What were the aims and motivations of the Gunpowder Plotters?

Bonfire Night celebrates the failed attempts of the Gunpowder Plotters of 1605. What motivated these men to carry out an act of terrorism, and what did they hope to achieve?

You can download the worksheet and the comparison table for this lesson here. If you cannot download the worksheet, please complete the lessons in the yellow boxes below.

Treason = To commit a betrayal against your country. This was seen as the worst type of crime in in Early Modern period.
Heretic = Somebody who did not follow the official religion of the country. Many would see this religion as a ‘false’ religion.

Good if you can explain the aims and methods of the Gunpowder Plotters
Great if you can suggest why the Plotters were punished so harshly in the Early Modern period.
Amazing if you can justify whether or not the Gunpowder Plot was an act of terrorism or just an act of treason.

STARTER: A letter to Lord Monteagle.

In 1605, Lord Monteagle received a letter a few days before parliament met from one of the Gunpowder Plotters. As a Lord, Lord Monteagle would have been expected to sit in the House of Lords, one of the chambers in the Westminster Parliament.

Read the letter below and consider the following questions:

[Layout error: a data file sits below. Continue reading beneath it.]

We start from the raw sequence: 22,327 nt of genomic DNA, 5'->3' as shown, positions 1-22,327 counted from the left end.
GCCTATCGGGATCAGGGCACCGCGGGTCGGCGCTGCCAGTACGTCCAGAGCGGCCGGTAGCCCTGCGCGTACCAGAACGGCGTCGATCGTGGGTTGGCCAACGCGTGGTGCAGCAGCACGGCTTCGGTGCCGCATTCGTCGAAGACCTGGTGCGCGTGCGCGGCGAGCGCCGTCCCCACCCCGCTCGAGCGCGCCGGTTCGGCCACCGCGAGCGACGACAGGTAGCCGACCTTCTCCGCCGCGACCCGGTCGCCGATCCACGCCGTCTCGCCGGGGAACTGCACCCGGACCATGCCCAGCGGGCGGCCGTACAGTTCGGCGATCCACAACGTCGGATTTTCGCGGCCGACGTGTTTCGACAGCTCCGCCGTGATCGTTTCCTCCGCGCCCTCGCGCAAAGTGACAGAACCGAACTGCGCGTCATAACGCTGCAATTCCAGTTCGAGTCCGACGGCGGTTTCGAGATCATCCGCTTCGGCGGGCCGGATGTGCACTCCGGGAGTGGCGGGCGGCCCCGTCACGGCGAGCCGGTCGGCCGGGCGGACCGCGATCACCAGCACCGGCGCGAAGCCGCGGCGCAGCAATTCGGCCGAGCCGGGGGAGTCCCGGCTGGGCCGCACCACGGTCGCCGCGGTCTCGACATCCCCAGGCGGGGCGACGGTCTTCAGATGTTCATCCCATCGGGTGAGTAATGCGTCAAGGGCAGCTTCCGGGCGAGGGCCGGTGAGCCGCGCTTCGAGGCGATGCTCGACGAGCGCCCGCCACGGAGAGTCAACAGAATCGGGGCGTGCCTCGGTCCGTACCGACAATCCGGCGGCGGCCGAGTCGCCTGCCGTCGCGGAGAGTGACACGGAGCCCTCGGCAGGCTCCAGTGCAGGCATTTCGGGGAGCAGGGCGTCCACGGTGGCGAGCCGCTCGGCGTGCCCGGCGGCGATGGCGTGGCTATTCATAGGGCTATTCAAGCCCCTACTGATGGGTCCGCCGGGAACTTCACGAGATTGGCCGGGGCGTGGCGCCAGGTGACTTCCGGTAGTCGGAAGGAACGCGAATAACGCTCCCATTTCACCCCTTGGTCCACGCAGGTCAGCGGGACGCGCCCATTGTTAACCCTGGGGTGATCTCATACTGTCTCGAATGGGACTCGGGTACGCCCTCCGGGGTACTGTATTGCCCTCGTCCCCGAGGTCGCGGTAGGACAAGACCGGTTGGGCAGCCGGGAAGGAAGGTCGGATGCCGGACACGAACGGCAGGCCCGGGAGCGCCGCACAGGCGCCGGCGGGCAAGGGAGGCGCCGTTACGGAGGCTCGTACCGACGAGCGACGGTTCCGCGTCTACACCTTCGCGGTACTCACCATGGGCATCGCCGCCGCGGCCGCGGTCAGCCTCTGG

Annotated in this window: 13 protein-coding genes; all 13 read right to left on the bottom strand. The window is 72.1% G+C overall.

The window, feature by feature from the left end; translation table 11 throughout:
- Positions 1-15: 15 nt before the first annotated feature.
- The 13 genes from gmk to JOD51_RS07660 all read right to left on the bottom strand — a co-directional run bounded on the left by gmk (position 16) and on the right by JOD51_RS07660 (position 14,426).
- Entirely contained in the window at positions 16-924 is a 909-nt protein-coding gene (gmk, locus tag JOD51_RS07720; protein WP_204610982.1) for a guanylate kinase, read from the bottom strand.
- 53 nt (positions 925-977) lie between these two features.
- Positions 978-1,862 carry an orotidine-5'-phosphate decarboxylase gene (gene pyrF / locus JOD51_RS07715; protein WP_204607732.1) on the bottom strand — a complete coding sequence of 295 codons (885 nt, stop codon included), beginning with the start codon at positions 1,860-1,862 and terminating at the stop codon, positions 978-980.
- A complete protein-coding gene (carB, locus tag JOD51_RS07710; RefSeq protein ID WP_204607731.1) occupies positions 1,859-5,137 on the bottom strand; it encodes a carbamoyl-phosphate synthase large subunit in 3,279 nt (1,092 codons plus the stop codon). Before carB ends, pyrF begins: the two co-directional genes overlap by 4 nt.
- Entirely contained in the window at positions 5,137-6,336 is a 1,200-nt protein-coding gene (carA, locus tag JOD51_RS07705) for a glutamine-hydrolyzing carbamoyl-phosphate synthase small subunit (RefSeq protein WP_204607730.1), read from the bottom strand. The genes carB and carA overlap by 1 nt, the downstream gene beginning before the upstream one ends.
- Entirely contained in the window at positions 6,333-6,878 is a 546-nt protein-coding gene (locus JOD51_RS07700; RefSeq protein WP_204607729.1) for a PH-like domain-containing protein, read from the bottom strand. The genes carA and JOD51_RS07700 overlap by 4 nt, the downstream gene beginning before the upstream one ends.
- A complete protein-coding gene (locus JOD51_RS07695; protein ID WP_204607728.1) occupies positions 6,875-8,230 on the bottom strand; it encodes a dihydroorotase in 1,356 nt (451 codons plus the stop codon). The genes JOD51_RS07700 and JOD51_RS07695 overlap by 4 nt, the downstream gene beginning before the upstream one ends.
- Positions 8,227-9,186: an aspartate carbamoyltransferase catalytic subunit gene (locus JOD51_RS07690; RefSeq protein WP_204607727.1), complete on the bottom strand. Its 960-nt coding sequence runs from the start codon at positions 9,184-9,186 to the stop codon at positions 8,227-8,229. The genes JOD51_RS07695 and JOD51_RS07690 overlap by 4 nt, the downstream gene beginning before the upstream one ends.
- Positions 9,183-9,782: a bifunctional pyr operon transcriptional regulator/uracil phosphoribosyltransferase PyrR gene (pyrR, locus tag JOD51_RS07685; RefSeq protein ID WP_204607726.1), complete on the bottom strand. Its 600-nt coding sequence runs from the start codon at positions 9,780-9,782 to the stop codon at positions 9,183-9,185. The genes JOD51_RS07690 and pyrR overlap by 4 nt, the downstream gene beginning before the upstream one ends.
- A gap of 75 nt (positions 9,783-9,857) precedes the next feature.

1) What does the Plotter want Lord Monteagle to do?
2) Why does the Plotter explain that he should follow this advise?
3) Why might the Plotter care for Lord Monteagle’s safety but not any of the other Lords or MPs in the Westminster parliament?

HINT: Religion was an extremely important issue during this period. Can you remember what Henry VIII had done to the Church of England less than 100 years ago?

The original Monteagle Letter of 1605.

Simplified letter: “My lord, out of the love I have for some of your friends, I care for your preservacion (safety).  Because of this I would advise you to not attend this sitting of parliament because God and man have agreed to punish the wickedness of this time.  Do not think this is a joke, go to your estate in the country where you will be safe, because although there is no sign of any problem yet, this parliament will receive a terrible blow, but they will not see who it is that hurts them.  This advice should not be ignored as it may do you some good, and it can do you no harm because the danger will have passed as soon as you have burned this letter.  I hope God grants you the grace to make good use of it, and that he protects you”.

Before we begin:

Over the next few weeks, we will be looking in depth at different terrorist incidents, comparing their aims and methods. We will also compare how the public reacted to them and the punishments that were received for the crime.

Make sure that you have the comparison table (see below) to complete at the end of each lesson as we go through the different examples. You can download one at the top of this webpage.